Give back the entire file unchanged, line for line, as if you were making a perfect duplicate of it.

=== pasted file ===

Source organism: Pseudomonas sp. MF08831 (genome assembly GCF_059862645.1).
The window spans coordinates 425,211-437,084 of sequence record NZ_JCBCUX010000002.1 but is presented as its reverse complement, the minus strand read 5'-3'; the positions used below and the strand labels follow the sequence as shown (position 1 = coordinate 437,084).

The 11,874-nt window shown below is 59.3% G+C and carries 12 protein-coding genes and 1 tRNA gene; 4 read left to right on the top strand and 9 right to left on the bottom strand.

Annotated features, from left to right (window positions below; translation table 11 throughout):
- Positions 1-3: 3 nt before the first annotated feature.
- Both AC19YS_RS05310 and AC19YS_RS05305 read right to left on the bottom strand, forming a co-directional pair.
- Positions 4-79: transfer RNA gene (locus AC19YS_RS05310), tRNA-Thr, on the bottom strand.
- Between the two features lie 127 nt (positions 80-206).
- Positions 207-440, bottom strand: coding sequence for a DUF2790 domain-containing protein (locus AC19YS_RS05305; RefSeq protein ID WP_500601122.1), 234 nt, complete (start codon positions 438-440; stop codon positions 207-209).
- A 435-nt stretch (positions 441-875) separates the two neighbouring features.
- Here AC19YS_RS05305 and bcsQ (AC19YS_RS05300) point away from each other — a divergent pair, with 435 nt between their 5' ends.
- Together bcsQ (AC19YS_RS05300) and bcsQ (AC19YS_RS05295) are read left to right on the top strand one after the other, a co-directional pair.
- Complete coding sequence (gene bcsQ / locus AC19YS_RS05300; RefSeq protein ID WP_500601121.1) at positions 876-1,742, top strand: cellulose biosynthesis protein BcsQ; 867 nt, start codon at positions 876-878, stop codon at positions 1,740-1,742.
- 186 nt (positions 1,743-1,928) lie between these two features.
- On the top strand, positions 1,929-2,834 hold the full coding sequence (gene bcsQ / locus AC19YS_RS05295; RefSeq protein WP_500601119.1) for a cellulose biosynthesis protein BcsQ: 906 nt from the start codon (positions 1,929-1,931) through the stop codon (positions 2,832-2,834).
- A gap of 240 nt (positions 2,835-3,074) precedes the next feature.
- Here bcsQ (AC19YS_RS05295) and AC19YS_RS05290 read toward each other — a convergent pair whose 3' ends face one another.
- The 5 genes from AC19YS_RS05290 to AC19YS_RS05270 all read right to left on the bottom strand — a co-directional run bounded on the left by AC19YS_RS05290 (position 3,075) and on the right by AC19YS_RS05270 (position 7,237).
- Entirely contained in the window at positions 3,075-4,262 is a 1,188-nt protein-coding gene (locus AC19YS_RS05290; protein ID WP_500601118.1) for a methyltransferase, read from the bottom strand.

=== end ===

Source organism: Pseudomonas sp. MF08831 (genome assembly GCF_059862645.1).
The window spans coordinates 425,211-437,084 of sequence record NZ_JCBCUX010000002.1 but is presented as its reverse complement, the minus strand read 5'-3'; the positions used below and the strand labels follow the sequence as shown (position 1 = coordinate 437,084).

The 11,874-nt window shown below is 59.3% G+C and carries 12 protein-coding genes and 1 tRNA gene; 4 read left to right on the top strand and 9 right to left on the bottom strand.

Annotated features, from left to right (window positions below; translation table 11 throughout):
- Positions 1-3: 3 nt before the first annotated feature.
- Both AC19YS_RS05310 and AC19YS_RS05305 read right to left on the bottom strand, forming a co-directional pair.
- Positions 4-79: transfer RNA gene (locus AC19YS_RS05310), tRNA-Thr, on the bottom strand.
- Between the two features lie 127 nt (positions 80-206).
- Positions 207-440, bottom strand: coding sequence for a DUF2790 domain-containing protein (locus AC19YS_RS05305; RefSeq protein ID WP_500601122.1), 234 nt, complete (start codon positions 438-440; stop codon positions 207-209).
- A 435-nt stretch (positions 441-875) separates the two neighbouring features.
- Here AC19YS_RS05305 and bcsQ (AC19YS_RS05300) point away from each other — a divergent pair, with 435 nt between their 5' ends.
- Together bcsQ (AC19YS_RS05300) and bcsQ (AC19YS_RS05295) are read left to right on the top strand one after the other, a co-directional pair.
- Complete coding sequence (gene bcsQ / locus AC19YS_RS05300; RefSeq protein ID WP_500601121.1) at positions 876-1,742, top strand: cellulose biosynthesis protein BcsQ; 867 nt, start codon at positions 876-878, stop codon at positions 1,740-1,742.
- 186 nt (positions 1,743-1,928) lie between these two features.
- On the top strand, positions 1,929-2,834 hold the full coding sequence (gene bcsQ / locus AC19YS_RS05295; RefSeq protein WP_500601119.1) for a cellulose biosynthesis protein BcsQ: 906 nt from the start codon (positions 1,929-1,931) through the stop codon (positions 2,832-2,834).
- A gap of 240 nt (positions 2,835-3,074) precedes the next feature.
- Here bcsQ (AC19YS_RS05295) and AC19YS_RS05290 read toward each other — a convergent pair whose 3' ends face one another.
- The 5 genes from AC19YS_RS05290 to AC19YS_RS05270 all read right to left on the bottom strand — a co-directional run bounded on the left by AC19YS_RS05290 (position 3,075) and on the right by AC19YS_RS05270 (position 7,237).
- Entirely contained in the window at positions 3,075-4,262 is a 1,188-nt protein-coding gene (locus AC19YS_RS05290; protein ID WP_500601118.1) for a methyltransferase, read from the bottom strand.